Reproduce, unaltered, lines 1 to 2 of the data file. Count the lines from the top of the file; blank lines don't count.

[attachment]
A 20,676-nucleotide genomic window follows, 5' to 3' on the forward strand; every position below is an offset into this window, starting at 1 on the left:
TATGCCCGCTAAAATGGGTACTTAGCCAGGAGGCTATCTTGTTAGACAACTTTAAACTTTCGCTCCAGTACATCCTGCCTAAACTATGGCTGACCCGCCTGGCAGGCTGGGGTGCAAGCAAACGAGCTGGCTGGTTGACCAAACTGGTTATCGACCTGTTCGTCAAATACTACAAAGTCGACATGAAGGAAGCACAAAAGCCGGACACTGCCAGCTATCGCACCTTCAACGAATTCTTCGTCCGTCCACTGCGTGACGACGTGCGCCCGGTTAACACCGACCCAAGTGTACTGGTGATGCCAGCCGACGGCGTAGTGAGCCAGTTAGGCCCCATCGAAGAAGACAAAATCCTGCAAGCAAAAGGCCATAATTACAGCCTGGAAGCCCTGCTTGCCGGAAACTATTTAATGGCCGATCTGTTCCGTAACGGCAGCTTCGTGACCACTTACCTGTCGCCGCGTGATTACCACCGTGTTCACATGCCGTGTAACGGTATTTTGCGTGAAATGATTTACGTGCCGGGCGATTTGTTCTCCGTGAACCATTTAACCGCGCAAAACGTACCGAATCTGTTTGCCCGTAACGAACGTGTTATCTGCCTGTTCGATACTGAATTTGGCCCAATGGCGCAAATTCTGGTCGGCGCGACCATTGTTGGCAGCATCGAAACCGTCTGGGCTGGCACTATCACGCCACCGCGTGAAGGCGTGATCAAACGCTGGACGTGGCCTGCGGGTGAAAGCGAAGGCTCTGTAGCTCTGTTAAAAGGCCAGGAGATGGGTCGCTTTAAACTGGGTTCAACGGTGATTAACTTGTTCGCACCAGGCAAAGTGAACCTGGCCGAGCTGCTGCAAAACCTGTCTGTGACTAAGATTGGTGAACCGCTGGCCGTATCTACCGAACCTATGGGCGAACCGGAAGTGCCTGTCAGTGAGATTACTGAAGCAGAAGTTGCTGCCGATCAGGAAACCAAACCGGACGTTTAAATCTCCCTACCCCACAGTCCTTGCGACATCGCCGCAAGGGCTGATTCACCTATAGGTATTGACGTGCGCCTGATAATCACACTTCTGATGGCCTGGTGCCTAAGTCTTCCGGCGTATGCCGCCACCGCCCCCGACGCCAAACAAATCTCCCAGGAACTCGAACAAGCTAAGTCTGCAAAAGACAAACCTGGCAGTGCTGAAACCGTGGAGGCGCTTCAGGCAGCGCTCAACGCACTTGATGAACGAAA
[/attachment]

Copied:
A 20,676-nucleotide genomic window follows, 5' to 3' on the forward strand; every position below is an offset into this window, starting at 1 on the left:
TATGCCCGCTAAAATGGGTACTTAGCCAGGAGGCTATCTTGTTAGACAACTTTAAACTTTCGCTCCAGTACATCCTGCCTAAACTATGGCTGACCCGCCTGGCAGGCTGGGGTGCAAGCAAACGAGCTGGCTGGTTGACCAAACTGGTTATCGACCTGTTCGTCAAATACTACAAAGTCGACATGAAGGAAGCACAAAAGCCGGACACTGCCAGCTATCGCACCTTCAACGAATTCTTCGTCCGTCCACTGCGTGACGACGTGCGCCCGGTTAACACCGACCCAAGTGTACTGGTGATGCCAGCCGACGGCGTAGTGAGCCAGTTAGGCCCCATCGAAGAAGACAAAATCCTGCAAGCAAAAGGCCATAATTACAGCCTGGAAGCCCTGCTTGCCGGAAACTATTTAATGGCCGATCTGTTCCGTAACGGCAGCTTCGTGACCACTTACCTGTCGCCGCGTGATTACCACCGTGTTCACATGCCGTGTAACGGTATTTTGCGTGAAATGATTTACGTGCCGGGCGATTTGTTCTCCGTGAACCATTTAACCGCGCAAAACGTACCGAATCTGTTTGCCCGTAACGAACGTGTTATCTGCCTGTTCGATACTGAATTTGGCCCAATGGCGCAAATTCTGGTCGGCGCGACCATTGTTGGCAGCATCGAAACCGTCTGGGCTGGCACTATCACGCCACCGCGTGAAGGCGTGATCAAACGCTGGACGTGGCCTGCGGGTGAAAGCGAAGGCTCTGTAGCTCTGTTAAAAGGCCAGGAGATGGGTCGCTTTAAACTGGGTTCAACGGTGATTAACTTGTTCGCACCAGGCAAAGTGAACCTGGCCGAGCTGCTGCAAAACCTGTCTGTGACTAAGATTGGTGAACCGCTGGCCGTATCTACCGAACCTATGGGCGAACCGGAAGTGCCTGTCAGTGAGATTACTGAAGCAGAAGTTGCTGCCGATCAGGAAACCAAACCGGACGTTTAAATCTCCCTACCCCACAGTCCTTGCGACATCGCCGCAAGGGCTGATTCACCTATAGGTATTGACGTGCGCCTGATAATCACACTTCTGATGGCCTGGTGCCTAAGTCTTCCGGCGTATGCCGCCACCGCCCCCGACGCCAAACAAATCTCCCAGGAACTCGAACAAGCTAAGTCTGCAAAAGACAAACCTGGCAGTGCTGAAACCGTGGAGGCGCTTCAGGCAGCGCTCAACGCACTTGATGAACGAAA